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Conference Roundup
Inherited Retinal Disease

Optical coherence tomography angiography has potential in diagnosing IRDs

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Optical coherence tomography angiography (OCTA), a non-invasive imaging modality, can offer detailed information on the vasculature of the retina and the choroid, which has the potential to help characterize and diagnose inherited retinal diseases (IRD), according to a poster presented at the 2022 Women in Ophthalmology Summer Symposium.

This systematic review and meta-analysis included 44 studies on OCTA and IRD.

There was a statistically significant difference in ≥ 1 of the quantitative outcome measures of foveal avascular zone (FAZ) and/or macular vessel density (VD), but the statistical significance decreased when study data were compiled by disease, and the values of each outcome measure were compared between studies.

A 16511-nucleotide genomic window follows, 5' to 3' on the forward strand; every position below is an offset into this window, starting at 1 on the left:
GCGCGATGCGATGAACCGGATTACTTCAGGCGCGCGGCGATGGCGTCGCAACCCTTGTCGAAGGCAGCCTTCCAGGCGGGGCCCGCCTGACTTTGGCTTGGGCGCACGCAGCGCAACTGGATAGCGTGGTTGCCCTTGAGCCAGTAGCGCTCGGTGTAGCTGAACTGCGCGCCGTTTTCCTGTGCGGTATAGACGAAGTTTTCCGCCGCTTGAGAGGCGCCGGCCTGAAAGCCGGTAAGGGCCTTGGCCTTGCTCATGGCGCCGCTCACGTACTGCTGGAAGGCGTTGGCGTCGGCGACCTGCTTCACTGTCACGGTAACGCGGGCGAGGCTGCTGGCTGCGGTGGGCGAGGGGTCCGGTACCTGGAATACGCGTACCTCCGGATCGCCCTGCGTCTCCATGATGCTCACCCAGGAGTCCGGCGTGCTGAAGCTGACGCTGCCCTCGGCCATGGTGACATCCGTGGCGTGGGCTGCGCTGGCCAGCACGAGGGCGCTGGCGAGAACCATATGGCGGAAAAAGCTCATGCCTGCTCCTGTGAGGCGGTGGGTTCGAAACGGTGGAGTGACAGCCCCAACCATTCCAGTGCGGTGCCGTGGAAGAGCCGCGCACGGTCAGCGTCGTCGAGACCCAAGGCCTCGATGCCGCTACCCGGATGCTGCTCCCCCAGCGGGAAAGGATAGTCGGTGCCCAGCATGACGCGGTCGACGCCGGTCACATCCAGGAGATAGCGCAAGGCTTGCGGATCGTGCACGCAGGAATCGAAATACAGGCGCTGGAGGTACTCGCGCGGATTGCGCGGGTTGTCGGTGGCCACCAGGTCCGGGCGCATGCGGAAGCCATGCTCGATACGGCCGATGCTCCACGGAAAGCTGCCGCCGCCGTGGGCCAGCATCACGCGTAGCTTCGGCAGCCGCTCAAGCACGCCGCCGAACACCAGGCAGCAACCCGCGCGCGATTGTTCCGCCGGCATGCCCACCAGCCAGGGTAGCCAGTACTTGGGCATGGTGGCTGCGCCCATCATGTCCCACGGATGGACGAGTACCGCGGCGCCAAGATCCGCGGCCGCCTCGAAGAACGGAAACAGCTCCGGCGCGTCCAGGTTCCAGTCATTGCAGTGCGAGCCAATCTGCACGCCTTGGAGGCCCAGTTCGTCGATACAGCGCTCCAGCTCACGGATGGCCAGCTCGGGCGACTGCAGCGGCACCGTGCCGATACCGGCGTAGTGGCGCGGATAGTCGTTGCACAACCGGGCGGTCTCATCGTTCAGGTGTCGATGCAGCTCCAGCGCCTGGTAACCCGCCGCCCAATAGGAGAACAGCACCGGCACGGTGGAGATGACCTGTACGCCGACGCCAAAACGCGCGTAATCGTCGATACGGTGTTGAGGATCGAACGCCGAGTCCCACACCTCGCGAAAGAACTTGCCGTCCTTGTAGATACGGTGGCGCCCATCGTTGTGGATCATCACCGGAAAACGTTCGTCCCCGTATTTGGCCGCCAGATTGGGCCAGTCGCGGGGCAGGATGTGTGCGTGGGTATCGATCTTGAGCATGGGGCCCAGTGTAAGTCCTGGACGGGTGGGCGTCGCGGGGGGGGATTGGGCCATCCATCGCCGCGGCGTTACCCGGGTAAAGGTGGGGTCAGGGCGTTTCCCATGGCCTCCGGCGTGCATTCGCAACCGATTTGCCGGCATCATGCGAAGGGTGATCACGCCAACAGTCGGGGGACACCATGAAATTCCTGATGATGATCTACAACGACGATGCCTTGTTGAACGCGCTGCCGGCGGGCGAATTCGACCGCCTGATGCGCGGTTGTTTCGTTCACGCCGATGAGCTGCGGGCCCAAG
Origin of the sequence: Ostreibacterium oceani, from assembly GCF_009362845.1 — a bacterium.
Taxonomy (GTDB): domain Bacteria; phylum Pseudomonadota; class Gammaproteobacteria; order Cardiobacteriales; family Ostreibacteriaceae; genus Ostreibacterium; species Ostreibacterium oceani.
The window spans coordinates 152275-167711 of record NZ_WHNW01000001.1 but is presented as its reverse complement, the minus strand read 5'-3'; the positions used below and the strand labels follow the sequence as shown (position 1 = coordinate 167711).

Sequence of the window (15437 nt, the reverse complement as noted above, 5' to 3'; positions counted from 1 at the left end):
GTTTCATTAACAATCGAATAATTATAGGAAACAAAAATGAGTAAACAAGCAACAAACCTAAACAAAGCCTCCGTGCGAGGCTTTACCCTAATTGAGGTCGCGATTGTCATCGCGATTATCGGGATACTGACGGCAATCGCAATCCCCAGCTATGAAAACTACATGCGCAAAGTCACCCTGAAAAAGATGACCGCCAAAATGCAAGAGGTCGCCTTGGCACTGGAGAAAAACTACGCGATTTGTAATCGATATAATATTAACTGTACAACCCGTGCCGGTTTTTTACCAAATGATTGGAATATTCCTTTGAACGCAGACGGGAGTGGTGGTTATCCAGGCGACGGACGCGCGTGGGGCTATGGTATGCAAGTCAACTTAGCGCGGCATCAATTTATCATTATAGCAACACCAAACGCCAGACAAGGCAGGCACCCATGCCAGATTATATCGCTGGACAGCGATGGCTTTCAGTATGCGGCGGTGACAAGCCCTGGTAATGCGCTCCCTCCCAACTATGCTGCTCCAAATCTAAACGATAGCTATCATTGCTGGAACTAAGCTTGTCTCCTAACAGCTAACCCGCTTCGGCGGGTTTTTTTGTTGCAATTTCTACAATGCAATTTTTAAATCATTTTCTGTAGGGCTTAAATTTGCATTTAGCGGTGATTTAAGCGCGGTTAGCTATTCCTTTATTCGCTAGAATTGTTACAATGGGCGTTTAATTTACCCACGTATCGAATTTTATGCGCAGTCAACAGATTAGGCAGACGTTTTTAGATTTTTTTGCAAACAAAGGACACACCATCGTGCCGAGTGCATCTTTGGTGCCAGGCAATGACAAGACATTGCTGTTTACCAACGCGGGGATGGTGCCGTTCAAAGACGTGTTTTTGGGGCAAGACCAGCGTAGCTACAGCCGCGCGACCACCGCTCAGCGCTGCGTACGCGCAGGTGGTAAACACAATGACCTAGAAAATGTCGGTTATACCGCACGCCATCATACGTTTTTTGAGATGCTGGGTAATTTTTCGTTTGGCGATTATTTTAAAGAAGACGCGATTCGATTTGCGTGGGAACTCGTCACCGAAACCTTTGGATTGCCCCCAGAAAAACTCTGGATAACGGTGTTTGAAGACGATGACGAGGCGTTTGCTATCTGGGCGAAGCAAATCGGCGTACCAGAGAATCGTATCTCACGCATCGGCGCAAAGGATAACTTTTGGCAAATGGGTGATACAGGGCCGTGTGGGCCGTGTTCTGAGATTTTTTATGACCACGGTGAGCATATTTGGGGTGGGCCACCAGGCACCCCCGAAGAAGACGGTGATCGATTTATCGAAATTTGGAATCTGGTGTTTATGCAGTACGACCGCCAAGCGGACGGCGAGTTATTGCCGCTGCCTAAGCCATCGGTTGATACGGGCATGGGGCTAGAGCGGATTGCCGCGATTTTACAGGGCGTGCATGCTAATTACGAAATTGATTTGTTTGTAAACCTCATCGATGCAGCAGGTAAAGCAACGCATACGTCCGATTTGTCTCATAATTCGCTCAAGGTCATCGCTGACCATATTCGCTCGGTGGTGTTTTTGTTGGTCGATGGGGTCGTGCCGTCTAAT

FAZ-superficial capillary plexus in eyes with retinitis pigmentosa (RP) was the only outcome measure that remained statistically significant.

The authors concluded that variations in OCT platform, grid size, and data extrapolation methods, in addition to variations in the severity of disease studied in each case series, creates limitation when comparing case series involving OCTA and IRD.

Standardized approaches may help cross-study comparisons and interpretations.

Reference
Lu AQ, et al. Optical coherence tomography angiography in inherited retinal disease: Systematic review and meta-analysis. Poster presented at: 2022 Women in Ophthalmology Summer Symposium.

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